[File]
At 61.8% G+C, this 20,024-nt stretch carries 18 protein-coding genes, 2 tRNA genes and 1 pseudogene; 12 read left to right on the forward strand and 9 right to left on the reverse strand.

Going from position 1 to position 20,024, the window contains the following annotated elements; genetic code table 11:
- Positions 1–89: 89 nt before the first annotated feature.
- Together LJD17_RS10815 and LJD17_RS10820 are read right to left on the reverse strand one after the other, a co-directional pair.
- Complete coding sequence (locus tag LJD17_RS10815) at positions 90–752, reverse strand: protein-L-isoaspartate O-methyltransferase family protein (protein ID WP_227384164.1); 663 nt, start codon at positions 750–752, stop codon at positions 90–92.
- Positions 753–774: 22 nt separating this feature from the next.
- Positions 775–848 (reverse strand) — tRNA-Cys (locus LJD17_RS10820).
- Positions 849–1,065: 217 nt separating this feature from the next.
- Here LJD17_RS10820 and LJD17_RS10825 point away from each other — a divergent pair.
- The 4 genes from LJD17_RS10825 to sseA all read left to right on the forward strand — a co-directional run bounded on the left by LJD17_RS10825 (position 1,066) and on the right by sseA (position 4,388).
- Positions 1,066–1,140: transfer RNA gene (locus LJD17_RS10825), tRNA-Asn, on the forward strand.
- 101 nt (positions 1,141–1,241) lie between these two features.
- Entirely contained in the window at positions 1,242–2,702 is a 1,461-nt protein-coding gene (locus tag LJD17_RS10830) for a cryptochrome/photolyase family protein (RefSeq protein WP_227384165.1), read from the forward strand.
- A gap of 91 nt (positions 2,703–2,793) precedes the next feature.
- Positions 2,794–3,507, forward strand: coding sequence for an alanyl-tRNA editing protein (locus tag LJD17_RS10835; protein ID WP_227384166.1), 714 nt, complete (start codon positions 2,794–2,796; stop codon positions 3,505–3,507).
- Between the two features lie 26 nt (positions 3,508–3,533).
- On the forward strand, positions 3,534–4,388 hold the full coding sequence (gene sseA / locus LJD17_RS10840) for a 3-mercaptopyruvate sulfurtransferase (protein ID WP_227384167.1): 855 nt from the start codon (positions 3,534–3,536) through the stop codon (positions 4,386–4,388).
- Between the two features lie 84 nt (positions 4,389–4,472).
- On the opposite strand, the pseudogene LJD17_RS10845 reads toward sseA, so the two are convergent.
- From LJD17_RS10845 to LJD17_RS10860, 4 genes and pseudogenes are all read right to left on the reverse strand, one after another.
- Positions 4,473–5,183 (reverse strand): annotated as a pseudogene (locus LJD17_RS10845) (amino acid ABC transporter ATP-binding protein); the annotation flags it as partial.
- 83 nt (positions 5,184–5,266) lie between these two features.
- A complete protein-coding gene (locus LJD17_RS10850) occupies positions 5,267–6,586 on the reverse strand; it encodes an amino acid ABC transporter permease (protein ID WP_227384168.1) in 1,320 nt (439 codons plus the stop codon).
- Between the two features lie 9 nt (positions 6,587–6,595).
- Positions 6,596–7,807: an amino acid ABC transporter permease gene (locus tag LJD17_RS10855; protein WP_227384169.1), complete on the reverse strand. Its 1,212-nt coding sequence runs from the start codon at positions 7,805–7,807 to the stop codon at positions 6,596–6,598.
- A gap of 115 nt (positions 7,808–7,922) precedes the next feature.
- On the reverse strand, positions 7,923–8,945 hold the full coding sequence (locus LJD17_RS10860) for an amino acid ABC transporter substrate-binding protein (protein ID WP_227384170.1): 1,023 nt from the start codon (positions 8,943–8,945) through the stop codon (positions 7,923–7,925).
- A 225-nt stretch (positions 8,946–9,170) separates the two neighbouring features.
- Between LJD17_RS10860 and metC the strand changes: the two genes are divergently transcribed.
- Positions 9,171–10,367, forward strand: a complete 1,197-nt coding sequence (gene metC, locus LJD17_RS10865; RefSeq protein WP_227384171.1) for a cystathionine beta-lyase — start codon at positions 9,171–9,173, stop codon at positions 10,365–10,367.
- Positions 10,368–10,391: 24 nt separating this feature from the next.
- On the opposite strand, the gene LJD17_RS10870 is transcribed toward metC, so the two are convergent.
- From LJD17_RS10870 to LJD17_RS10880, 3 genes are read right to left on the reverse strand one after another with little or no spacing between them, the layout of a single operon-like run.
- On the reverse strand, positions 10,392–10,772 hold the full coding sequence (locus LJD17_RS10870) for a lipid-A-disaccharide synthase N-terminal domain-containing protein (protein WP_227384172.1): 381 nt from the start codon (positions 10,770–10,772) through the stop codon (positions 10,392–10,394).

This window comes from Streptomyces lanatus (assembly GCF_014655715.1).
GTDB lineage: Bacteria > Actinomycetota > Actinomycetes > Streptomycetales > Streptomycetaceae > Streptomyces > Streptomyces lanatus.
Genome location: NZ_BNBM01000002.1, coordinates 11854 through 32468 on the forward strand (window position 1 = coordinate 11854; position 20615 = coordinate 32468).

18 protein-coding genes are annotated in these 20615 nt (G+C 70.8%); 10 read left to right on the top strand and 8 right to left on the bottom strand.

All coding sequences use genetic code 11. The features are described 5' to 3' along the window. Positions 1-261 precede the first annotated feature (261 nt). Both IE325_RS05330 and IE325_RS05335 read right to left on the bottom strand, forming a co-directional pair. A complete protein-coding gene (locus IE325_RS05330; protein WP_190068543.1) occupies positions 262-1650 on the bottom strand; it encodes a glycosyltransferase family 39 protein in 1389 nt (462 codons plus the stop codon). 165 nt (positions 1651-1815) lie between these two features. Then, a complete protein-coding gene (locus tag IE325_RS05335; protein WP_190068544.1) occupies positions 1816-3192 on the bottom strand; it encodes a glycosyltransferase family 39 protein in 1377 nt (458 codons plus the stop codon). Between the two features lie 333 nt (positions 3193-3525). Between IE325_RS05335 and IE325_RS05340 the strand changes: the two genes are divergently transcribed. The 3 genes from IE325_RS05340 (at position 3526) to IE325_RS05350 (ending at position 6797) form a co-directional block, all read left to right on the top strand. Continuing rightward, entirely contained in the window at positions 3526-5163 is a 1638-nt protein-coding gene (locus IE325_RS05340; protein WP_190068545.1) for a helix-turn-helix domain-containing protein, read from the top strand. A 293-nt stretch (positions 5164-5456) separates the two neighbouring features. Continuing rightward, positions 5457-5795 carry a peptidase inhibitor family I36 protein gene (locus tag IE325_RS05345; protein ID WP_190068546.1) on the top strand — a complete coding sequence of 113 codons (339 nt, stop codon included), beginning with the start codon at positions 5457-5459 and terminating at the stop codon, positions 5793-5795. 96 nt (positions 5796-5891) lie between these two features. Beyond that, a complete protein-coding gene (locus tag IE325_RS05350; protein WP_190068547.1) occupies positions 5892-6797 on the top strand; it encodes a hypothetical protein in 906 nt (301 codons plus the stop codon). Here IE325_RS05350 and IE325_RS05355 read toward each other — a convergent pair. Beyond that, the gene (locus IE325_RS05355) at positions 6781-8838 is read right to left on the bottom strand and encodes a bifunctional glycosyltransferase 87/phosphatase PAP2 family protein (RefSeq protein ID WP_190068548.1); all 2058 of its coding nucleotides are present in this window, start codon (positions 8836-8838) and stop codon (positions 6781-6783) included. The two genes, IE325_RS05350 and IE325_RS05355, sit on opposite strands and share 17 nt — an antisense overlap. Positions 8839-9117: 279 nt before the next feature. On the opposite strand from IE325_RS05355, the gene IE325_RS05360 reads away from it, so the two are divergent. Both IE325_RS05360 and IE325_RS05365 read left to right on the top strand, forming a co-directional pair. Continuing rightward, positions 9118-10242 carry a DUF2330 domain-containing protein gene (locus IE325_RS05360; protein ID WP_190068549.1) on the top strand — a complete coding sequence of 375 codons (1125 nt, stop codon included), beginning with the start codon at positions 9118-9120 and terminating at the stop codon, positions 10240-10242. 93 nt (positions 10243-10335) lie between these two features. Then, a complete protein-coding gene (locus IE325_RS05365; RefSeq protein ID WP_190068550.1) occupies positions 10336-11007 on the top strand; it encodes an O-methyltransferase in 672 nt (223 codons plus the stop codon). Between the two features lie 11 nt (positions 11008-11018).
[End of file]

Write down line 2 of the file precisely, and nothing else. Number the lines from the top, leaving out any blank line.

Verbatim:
Going from position 1 to position 20,024, the window contains the following annotated elements; genetic code table 11: